What’s really incredible is that nearly all of the bands mentioned produced the best music of their careers on the independent circuit.  Most of those artists that made it to the big leagues, which some readers will undoubtedly deem “sellouts,” either folded shortly thereafter or let their craft take a backseat to commercialism (readers will notice that major record releases are hardly ever mentioned in the text regardless of merit).  And that’s exactly why the prologue forecasts the release of Nirvana’s Nevermind in 1991 which marked both the birth of the successful commercial crossover and the death of independent legitimacy.

Our Band Could Be Your Life could be more comprehensive, but it would be encyclopedic and some of the chapters wander a bit as it is.  Azerrad openly invites others to write on the subject, but until then, Our Band… will be as definitive as it gets.  It also functions as a “gateway” book in that although it is limited to a baker’s dozen of bands, it mentions a slew of influences and contemporaries of the aforementioned artists for readers to discover or re-discover.  Even the seasoned “indie” connoisseur should be able to come away with something new to them.

Rating: ****1/2

P.S. – Over a decade later, I wonder if Mr. Azerrad isn’t due for a sequel covering 1991-2001.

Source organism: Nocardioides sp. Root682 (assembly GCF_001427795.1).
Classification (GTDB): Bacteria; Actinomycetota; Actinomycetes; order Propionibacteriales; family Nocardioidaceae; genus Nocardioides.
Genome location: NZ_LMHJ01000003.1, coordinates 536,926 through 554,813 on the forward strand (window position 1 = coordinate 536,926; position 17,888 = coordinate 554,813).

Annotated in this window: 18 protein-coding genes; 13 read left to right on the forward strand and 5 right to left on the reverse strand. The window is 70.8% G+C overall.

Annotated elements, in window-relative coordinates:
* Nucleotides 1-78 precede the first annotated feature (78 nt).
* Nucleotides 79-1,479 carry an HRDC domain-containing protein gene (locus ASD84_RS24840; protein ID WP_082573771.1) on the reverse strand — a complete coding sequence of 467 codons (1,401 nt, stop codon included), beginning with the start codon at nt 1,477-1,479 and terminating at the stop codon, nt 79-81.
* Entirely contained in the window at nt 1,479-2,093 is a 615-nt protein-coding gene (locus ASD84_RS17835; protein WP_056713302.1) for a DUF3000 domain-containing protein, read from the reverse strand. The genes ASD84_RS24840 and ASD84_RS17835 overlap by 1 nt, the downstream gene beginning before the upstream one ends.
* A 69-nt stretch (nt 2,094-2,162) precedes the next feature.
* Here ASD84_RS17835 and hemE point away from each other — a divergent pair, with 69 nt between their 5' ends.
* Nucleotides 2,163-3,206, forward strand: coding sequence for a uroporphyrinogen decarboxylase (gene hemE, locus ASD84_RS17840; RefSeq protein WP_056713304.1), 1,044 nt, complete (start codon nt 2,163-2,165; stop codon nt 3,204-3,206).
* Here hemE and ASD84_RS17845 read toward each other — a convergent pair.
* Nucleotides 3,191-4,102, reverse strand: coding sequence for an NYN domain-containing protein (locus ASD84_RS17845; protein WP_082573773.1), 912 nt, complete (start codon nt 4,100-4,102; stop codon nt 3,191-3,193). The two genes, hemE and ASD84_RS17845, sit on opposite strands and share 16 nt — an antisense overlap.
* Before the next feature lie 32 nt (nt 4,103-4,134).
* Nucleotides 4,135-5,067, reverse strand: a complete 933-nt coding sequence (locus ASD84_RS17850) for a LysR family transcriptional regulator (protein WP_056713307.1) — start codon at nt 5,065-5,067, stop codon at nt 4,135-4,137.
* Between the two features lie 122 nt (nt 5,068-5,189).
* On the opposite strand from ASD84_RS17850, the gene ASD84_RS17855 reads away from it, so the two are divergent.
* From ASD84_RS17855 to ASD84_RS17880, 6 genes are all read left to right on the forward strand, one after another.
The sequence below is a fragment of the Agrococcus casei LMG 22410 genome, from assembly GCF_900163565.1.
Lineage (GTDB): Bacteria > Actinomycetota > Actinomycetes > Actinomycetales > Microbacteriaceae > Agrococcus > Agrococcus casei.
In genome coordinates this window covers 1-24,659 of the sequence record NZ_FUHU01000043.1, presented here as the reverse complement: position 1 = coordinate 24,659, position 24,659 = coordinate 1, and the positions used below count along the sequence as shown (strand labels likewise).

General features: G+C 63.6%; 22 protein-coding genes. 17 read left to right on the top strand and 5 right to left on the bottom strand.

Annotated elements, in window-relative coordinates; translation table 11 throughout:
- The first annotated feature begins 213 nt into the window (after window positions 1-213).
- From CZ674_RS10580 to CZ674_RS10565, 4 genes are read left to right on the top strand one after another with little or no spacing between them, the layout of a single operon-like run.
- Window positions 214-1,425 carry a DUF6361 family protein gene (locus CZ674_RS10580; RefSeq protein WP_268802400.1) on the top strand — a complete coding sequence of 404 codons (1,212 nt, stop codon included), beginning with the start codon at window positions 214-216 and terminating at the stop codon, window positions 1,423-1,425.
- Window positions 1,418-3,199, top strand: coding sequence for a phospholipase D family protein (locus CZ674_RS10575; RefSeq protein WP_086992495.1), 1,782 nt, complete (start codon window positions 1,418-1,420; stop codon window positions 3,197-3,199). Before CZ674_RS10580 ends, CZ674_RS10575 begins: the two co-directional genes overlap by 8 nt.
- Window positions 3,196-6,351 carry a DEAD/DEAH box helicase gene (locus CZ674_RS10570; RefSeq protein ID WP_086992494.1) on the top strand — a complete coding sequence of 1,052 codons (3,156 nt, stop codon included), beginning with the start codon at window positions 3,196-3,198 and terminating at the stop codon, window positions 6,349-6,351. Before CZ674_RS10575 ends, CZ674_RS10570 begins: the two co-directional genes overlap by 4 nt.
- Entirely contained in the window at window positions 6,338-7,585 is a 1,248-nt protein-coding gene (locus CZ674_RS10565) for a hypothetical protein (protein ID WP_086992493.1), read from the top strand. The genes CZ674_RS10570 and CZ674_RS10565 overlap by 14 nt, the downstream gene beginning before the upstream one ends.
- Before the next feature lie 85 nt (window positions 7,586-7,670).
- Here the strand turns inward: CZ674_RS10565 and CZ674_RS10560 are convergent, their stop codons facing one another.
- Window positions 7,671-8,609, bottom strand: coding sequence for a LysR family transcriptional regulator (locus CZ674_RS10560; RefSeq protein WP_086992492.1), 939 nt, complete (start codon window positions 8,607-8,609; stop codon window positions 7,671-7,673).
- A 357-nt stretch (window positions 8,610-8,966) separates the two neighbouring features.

P.S.S. – For those of you who are lazy and won’t actually read the book but are interested in the music, I have outlined the choice works be each artist in the order of their mention.  Enjoy!

*    *    *

Black Flag (Hermosa Beach, CA)

Nervous Breakdown EP (1978)

Damaged (1981)

The Minutemen (San Pedro, CA)

Paranoid Time EP (1980)

What Makes a Man Start Fires? (1982)

Buzz or Howl Under the Influence of Heat (1983)

Double Nickles on the Dime (1984)

Project: Mersh EP (1985)

3-Way Tie for Last (1985)

Mission of Burma (Boston, MA)

Signals, Calls and Marches EP (1981)

Vs. (1982)

Minor Threat (Washington D.C.)

Minor Threat: The First 2 7” EP: Untitled and In My Eyes (1984: both originally 1981)

Out of Step (1984)

Hüsker Dü (Minneapolis, MN)

Metal Circus EP (1983)

Eight Miles High Single (1984)

Zen Arcade (1984)

New Day Rising (1985)

Flip Your Wig (1985)

The Replacements (Minneapolis, MN)

Sorry Ma, Forgot to Take Out the Trash (1981)

Hootenanny (1983)

Let it Be (1984)

Sonic Youth (New York, NY)

Kill Yr. Idols EP (1983)

Death Valley ’69 Single (1985)

Bad Moon Rising (1985)

EVOL (1986)

Sister (1987)

Daydream Nation (1988)

Goo (1990) – Major Label Debut

Butthole Surfers (San Antonio, TX)

Brown Reason to Live EP (1983)

Psychic…Powerless…Another Man’s Sac (1985)

Rembrandt Pussyhorse (1986)

Locust Abortion Technician (1987)

Hairway to Steven (1988)

Big Black (Chicago, IL)

Bulldozer EP (1984)

Atomizer (1986)

Songs About Fucking (1987)

Dinosaur Jr (Amherst, MA)

Dinosaur (1985)

You’re Living All Over Me (1987)

Bug (1988)

Fugazi (Washington D.C.)

Fugazi (Seven Songs) EP (1988)

Margin Walker EP (1989)

Repeater (1990)

Steady Diet of Nothing (1991)

Mudhoney (Seattle, WA)

(first single) Touch Me I’m Sick / Sweet Thing Ain’t Sweet No More (1987)

Superfuzz Bigmuff (1988)

Every Good Boy Deserves Fudge (1991)

Beat Happening (Olympia, WA)

Jamboree (1988)

Dreamy (1991)

You Turn Me On (1992)